BELGRADE (Reuters) - Serb protesters ransacked and set fire to the U.S. embassy in Belgrade on Thursday, venting anger at U.S. support for Kosovo’s declaration of independence.
A charred body was later found inside, but all American personnel had been accounted for and nothing suggested it was an embassy employee, U.S. officials said.
Riot police -- nowhere to be seen when the attack began -- eventually moved in to disperse the rampaging protesters but Washington was furious.
At U.S. request, the U.N. Security Council condemned “mob attacks” on the embassy in Belgrade.
U.S. Undersecretary of State Nicholas Burns called Serbian Prime Minister Vojislav Kostunica and Foreign Minister Vuk Jeremic to protest at the lack of security.
“The message was very clear, that the situation was intolerable, that they needed to act immediately to provide adequate security,” a State Department spokesman said.
Kostunica, who had earlier addressed a state-backed rally by some 200,000 Serbs against Kosovo’s secession, had promised it would not happen again.
There were lesser attacks on other diplomatic missions, but none was entered. Germany said its embassy was attacked, Croatia protested over damage and local agencies said missions of Britain, Turkey and Bosnia were also hit.
Hospital officials said around 150 people were injured in street clashes, including 30 police and a Dutch reporter.
Serbia’s foreign minister swiftly condemned the violence by a few hundred “vandals”.
Jeremic told Reuters in an interview the attacks on embassies and foreign businesses were unacceptable and regrettable acts by isolated extremists.
“They hurt Serbia’s image abroad, they do not represent the collective feeling of the Serbian people,” he said. “Acts of violence are not going to be permitted on the streets of Belgrade or anywhere in Serbia.”
Gangs also vandalized shops and banks, especially Western ones, leaving a trail of smashed glass and debris. There was some looting.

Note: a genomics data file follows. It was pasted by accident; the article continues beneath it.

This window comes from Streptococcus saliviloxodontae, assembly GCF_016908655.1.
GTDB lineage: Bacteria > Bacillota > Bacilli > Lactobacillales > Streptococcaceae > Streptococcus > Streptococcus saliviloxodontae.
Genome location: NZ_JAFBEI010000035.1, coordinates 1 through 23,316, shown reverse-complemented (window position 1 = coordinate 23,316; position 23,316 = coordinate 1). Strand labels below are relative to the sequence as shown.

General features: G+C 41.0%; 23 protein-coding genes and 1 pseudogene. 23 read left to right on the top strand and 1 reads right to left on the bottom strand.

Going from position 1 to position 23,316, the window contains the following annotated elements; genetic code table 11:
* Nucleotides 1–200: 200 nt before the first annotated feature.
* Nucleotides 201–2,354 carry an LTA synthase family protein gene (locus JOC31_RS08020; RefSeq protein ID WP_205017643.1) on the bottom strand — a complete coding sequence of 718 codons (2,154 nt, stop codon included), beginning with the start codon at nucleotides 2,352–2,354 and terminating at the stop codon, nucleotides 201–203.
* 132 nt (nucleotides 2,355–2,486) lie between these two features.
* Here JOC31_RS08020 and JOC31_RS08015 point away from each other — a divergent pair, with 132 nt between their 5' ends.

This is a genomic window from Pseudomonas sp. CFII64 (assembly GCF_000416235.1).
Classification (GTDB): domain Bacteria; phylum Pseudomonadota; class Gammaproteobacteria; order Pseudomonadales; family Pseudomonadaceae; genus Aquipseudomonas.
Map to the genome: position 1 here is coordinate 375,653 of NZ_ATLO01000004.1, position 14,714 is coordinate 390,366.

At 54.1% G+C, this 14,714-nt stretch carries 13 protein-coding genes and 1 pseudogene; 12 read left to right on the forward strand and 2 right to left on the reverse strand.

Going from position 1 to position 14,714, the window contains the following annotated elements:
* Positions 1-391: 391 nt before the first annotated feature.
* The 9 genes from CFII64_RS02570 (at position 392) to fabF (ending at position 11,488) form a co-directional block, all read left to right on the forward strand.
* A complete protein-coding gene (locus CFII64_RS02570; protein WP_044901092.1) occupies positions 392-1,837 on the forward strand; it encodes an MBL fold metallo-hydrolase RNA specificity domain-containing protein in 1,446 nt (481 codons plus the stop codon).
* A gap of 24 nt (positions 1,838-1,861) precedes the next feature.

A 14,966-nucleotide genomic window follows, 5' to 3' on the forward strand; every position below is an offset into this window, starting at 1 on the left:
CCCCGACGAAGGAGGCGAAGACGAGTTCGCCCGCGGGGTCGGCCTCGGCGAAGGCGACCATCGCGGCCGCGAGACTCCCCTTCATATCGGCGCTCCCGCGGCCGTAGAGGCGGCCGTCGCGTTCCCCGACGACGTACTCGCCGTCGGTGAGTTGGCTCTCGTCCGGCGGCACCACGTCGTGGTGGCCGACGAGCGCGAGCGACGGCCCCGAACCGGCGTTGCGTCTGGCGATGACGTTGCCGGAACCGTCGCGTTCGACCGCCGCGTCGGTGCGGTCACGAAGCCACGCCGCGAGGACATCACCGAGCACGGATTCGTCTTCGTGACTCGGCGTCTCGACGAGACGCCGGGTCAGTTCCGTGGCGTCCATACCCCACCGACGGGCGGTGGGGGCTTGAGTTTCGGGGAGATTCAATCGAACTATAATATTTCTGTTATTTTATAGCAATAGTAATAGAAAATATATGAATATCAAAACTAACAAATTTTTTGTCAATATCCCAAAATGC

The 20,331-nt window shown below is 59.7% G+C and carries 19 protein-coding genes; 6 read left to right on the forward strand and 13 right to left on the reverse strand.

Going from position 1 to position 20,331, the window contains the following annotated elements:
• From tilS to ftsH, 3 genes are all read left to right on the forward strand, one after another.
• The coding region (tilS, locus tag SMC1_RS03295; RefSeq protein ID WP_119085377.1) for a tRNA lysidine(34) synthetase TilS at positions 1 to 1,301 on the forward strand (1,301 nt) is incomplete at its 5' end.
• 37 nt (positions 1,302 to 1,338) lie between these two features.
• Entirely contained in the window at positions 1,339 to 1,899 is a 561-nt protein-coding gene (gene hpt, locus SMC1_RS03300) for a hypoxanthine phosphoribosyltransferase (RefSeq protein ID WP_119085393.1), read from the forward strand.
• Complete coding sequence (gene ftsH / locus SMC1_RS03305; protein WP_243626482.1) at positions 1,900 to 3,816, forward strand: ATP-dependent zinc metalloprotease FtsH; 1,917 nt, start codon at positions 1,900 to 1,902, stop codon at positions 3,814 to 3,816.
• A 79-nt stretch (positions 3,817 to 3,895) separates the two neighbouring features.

Serbia considers Kosovo its historic heartland and has waged a diplomatic campaign against the secession of the predominantly ethnic Albanian region, which declared independence on Sunday.
Thursday’s “people’s rally” from which the rioters emerged was Serbia’s biggest since protesters filled the streets in 2000 and stormed the old Yugoslav parliament building to oust nationalist autocrat Slobodan Milosevic.
“As long as we live, Kosovo is Serbia,” Kostunica told the crowd in front of the same building.
“We’re not alone in our fight. President (Vladimir) Putin is with us,” he said, paying tribute to the Russian leader who has opposed U.S. and European states’ recognition of Kosovo.
The rally had been subdued as Serbs of all ages listened to speeches, melancholic patriotic songs and poems about Kosovo, seen as the birthplace of a medieval kingdom and Serbia’s religious roots.
When police arrived to disperse the crowd at the U.S. embassy -- under attack for the second time in a week -- they fired teargas and beat and detained rioters. They secured the streets and tried to cordon off the whole embassy district.
Rioters -- many wearing balaclavas and scarves to hide their faces -- had attacked the U.S. embassy with sticks and metal bars after destroying two guard boxes outside.
They ripped metal grilles from windows and tore a handrail off the entrance to use as a battering ram and gain entry.
One man climbed up and ripped the Stars and Stripes off its pole.
Other people jumped up and down on the balcony, holding up a Serbian flag as the crowd below of about 1,000 people cheered them on, shouting “Serbia, Serbia”.
Black smoke billowed out of the embassy. Papers and chairs were thrown out of the windows, with doors wedged in the window frames and burning. American officials said only security personnel were at the embassy at the time, in a different area.
Meanwhile, the main rally proceeded as planned with a march to the city’s biggest Orthodox cathedral for a prayer service.
State television switched between scenes of the rioting and the serenity of choral singing at the church service.
The lack of passion at the main rally appeared to support comments by Western analysts and some ordinary people that most Serbs were bitter but resigned to the loss of Kosovo and tired of years of conflict with neighboring states.
“I don’t think this protest might change anything, but I don’t see any other way to express my dissatisfaction,” said Danica, a government employee who declined to give her surname.
In other protests, several hundred Serb army veterans stoned Kosovo police at a border before dispersing. No one was hurt.
In Banja Luka in Bosnia, several people were hurt when protesters clashed with police at the U.S. consulate.
Additional reporting by Matt Robinson on the Kosovo-Serbia border, Olja Stanic in Banja Luka, Ksenija Prodanovic in Belgrade, Susan Cornwell in Washington; Writing by Richard Meares; Editing by Stephen Weeks